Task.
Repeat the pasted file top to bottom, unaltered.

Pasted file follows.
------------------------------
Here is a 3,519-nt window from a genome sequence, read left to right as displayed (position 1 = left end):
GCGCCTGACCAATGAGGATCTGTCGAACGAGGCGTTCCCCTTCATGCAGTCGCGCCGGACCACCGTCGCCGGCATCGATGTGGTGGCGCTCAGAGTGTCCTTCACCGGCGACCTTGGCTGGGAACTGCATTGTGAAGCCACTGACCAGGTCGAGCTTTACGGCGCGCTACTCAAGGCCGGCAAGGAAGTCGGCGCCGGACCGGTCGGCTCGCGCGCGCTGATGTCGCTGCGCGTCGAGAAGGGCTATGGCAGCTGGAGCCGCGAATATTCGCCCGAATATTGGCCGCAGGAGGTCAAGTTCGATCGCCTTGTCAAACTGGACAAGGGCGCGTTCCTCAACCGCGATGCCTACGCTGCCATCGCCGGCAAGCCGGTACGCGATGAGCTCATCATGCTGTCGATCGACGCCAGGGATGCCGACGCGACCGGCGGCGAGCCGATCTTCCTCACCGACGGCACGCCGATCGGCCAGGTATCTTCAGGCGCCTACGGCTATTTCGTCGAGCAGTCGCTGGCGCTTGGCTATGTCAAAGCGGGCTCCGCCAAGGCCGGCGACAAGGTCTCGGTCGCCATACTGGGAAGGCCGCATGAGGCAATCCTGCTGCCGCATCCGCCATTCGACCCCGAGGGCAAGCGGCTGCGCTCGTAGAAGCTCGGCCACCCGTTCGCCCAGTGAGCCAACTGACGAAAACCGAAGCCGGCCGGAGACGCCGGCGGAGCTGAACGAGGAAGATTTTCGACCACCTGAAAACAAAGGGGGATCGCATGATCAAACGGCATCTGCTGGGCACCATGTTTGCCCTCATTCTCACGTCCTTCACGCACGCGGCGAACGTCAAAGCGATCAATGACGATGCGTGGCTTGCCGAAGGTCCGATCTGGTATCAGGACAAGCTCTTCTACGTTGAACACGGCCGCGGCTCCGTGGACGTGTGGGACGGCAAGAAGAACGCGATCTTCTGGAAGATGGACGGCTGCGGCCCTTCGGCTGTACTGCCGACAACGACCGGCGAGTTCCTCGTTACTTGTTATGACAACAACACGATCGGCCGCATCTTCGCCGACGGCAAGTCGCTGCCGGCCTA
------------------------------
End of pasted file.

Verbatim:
Here is a 3,519-nt window from a genome sequence, read left to right as displayed (position 1 = left end):
GCGCCTGACCAATGAGGATCTGTCGAACGAGGCGTTCCCCTTCATGCAGTCGCGCCGGACCACCGTCGCCGGCATCGATGTGGTGGCGCTCAGAGTGTCCTTCACCGGCGACCTTGGCTGGGAACTGCATTGTGAAGCCACTGACCAGGTCGAGCTTTACGGCGCGCTACTCAAGGCCGGCAAGGAAGTCGGCGCCGGACCGGTCGGCTCGCGCGCGCTGATGTCGCTGCGCGTCGAGAAGGGCTATGGCAGCTGGAGCCGCGAATATTCGCCCGAATATTGGCCGCAGGAGGTCAAGTTCGATCGCCTTGTCAAACTGGACAAGGGCGCGTTCCTCAACCGCGATGCCTACGCTGCCATCGCCGGCAAGCCGGTACGCGATGAGCTCATCATGCTGTCGATCGACGCCAGGGATGCCGACGCGACCGGCGGCGAGCCGATCTTCCTCACCGACGGCACGCCGATCGGCCAGGTATCTTCAGGCGCCTACGGCTATTTCGTCGAGCAGTCGCTGGCGCTTGGCTATGTCAAAGCGGGCTCCGCCAAGGCCGGCGACAAGGTCTCGGTCGCCATACTGGGAAGGCCGCATGAGGCAATCCTGCTGCCGCATCCGCCATTCGACCCCGAGGGCAAGCGGCTGCGCTCGTAGAAGCTCGGCCACCCGTTCGCCCAGTGAGCCAACTGACGAAAACCGAAGCCGGCCGGAGACGCCGGCGGAGCTGAACGAGGAAGATTTTCGACCACCTGAAAACAAAGGGGGATCGCATGATCAAACGGCATCTGCTGGGCACCATGTTTGCCCTCATTCTCACGTCCTTCACGCACGCGGCGAACGTCAAAGCGATCAATGACGATGCGTGGCTTGCCGAAGGTCCGATCTGGTATCAGGACAAGCTCTTCTACGTTGAACACGGCCGCGGCTCCGTGGACGTGTGGGACGGCAAGAAGAACGCGATCTTCTGGAAGATGGACGGCTGCGGCCCTTCGGCTGTACTGCCGACAACGACCGGCGAGTTCCTCGTTACTTGTTATGACAACAACACGATCGGCCGCATCTTCGCCGACGGCAAGTCGCTGCCGGCCTA